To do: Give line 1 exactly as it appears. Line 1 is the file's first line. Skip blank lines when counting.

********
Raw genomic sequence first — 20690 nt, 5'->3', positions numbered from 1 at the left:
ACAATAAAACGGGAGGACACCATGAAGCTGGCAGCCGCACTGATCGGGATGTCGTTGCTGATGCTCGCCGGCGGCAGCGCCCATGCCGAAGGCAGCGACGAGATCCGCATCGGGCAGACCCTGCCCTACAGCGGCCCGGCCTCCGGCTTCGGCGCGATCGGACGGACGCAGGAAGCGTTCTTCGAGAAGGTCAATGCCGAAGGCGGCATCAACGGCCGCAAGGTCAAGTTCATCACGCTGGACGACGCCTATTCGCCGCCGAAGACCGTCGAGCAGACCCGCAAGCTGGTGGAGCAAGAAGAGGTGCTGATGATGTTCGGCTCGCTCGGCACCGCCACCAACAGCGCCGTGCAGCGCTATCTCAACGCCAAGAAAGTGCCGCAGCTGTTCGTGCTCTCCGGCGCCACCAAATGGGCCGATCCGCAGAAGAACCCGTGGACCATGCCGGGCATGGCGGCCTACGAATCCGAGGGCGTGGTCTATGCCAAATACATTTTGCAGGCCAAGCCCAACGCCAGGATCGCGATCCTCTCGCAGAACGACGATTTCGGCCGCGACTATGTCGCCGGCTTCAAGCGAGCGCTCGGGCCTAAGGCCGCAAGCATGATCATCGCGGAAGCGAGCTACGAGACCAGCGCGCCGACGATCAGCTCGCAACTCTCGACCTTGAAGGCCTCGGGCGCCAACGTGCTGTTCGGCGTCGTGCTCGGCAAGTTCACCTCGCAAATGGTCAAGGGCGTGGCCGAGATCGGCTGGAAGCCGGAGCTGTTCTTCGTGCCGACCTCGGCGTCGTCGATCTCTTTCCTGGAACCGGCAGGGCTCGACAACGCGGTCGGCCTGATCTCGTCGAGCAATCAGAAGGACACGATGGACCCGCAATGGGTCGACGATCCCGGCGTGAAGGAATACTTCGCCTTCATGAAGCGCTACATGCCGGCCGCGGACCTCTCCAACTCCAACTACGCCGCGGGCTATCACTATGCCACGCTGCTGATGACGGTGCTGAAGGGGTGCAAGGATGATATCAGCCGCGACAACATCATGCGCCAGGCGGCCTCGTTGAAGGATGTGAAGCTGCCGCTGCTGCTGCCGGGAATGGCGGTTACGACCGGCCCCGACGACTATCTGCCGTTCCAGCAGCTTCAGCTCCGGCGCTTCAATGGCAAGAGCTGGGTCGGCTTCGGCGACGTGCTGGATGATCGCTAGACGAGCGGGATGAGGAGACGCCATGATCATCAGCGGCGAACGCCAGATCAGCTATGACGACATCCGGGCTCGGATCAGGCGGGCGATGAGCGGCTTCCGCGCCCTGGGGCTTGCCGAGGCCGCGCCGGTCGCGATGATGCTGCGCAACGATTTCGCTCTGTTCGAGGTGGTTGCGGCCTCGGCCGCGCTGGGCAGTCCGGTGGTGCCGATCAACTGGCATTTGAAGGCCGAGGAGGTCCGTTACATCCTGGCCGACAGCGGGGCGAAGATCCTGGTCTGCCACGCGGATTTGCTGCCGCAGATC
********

Raw genomic sequence first — 20690 nt, 5'->3', positions numbered from 1 at the left: